The next morning at breakfast, Dad got out his Bible and--in a rare moment of going off script--handed it to me. The presence of Holy Writ next to our cereal wasn't bizarre--we always had devotions of some sort before going to school in that day--but the strange thing was that Dad asked me to choose a passage of the Bible to read out loud.

I flipped toward the back of Dad's well-marked Scriptures and landed in the First Epistle of Peter. It made sense to me...I always felt Peter's writings got short shrift and went largely overlooked (Today, that's the way I feel about my favorite underrated epistle of Jude). So I chose the fifth chapter of I Peter and read, when I got to the words of verse seven: "Cast all your anxiety on Him, because he cares for you."

To which my mother, never one to miss making a point on the spur of the moment, said, "Now that would've been a good verse for you to read last night!"

There's a good bit of that we all can pull into our own lives. Even if you're an atheist or agnostic and God has no place in how you approach the concerns of your life, you can probably affirm that out of every ten things we worry about, nine of them never happen.

I'm not talking about clinical anxiety, the type that can occur in reaction to past trauma or other issues and must be battled with medication, so don't think I'm saying everyone in that camp just needs to buckle down and try harder. I'm talking about general reaction to situations. Exam week at school. Making sure your family can meet budget this month. And such and such.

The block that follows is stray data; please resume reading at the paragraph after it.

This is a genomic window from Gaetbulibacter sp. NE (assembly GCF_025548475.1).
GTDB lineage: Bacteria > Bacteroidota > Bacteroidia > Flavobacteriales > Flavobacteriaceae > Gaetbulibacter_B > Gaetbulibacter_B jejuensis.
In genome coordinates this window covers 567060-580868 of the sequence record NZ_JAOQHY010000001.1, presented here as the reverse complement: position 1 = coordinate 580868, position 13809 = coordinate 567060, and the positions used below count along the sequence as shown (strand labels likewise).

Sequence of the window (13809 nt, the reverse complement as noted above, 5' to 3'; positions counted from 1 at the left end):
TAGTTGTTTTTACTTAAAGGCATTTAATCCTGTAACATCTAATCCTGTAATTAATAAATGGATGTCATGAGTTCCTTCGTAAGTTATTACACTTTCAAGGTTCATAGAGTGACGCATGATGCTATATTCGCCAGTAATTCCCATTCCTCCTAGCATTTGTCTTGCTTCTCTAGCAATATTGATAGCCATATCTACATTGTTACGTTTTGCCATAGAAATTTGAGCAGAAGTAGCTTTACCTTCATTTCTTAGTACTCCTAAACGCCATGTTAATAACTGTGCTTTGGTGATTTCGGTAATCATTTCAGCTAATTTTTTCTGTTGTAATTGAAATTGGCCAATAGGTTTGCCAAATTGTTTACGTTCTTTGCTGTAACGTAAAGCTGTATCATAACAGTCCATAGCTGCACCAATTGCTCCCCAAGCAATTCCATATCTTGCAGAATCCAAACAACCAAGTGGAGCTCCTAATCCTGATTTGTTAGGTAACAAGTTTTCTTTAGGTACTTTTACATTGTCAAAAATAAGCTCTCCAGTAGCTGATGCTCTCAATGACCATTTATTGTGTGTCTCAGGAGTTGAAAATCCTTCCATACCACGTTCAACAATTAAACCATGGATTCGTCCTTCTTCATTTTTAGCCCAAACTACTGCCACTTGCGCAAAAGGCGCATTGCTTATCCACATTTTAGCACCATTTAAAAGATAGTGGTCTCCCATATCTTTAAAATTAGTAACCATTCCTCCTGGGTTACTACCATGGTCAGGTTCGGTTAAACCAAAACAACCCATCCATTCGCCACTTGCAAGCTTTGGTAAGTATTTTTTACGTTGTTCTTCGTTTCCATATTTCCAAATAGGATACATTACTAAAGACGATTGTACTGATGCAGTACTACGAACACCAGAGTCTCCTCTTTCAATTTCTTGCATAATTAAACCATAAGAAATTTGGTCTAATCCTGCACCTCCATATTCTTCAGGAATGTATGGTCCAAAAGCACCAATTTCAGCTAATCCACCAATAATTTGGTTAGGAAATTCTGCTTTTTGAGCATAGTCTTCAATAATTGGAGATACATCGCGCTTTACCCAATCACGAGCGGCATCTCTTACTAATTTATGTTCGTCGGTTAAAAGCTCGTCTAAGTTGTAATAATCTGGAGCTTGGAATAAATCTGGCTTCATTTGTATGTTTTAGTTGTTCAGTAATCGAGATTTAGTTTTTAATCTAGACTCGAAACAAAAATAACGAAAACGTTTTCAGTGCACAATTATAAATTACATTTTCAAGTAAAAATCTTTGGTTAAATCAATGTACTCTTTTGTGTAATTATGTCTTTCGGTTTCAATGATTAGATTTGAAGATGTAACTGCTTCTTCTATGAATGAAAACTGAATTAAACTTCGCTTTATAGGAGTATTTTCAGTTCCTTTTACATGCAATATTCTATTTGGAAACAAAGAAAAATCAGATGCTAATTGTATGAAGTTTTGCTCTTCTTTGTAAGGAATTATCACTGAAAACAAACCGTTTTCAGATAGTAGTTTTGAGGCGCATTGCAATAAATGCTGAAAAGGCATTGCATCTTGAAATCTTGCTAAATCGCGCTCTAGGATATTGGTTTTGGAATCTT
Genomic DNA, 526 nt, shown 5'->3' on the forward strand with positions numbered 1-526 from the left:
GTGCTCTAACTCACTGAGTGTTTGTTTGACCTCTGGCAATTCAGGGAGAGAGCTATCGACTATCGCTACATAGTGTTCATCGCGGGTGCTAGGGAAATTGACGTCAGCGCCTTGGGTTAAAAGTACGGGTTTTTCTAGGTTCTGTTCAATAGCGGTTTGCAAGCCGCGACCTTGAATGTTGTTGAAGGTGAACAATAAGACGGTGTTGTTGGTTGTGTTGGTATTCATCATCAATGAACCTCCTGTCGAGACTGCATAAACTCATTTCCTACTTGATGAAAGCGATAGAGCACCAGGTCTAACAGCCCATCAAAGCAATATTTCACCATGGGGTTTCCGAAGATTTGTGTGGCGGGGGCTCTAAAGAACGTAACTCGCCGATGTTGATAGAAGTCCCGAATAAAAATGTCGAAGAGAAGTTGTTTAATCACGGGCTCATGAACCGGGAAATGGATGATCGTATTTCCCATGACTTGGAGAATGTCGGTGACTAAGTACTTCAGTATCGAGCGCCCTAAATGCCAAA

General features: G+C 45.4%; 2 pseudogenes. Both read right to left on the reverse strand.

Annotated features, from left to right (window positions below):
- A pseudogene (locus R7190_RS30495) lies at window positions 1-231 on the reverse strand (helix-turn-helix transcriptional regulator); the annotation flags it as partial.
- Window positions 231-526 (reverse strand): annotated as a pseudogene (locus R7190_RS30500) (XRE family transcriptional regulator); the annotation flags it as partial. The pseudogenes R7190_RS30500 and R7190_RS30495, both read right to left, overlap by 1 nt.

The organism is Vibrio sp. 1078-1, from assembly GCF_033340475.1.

Some of these things we control to a certain respect. We can study for exams. We can control spending. But there are other things that vex our minds and hearts. This past week I was sent my edited manuscript for Litany of Secrets and needed to look it over...all 380-plus pages. Lots of work. Friday night we had a tornado slice just a mile south of us and were without power for some time. I talked with a friend who is in the throes of what looks like it may be a fairly painful divorce, and my heart went out to this friend. We have a vacation to Atlanta in July to plan for. And on and on it goes.

It's at times like these I have to pull back and realize that my life and my very self are bigger and more important than all of my circumstances, emotional reactions, and restorative attempts put together. If God exists, then he is the sounding board to whom I have access. I can dump my reactions on him, knowing he can absorb them but also that he can help me see a way through everything. And no matter what, that's a lot better than obsessing over things I have little (if any) control over in the long run.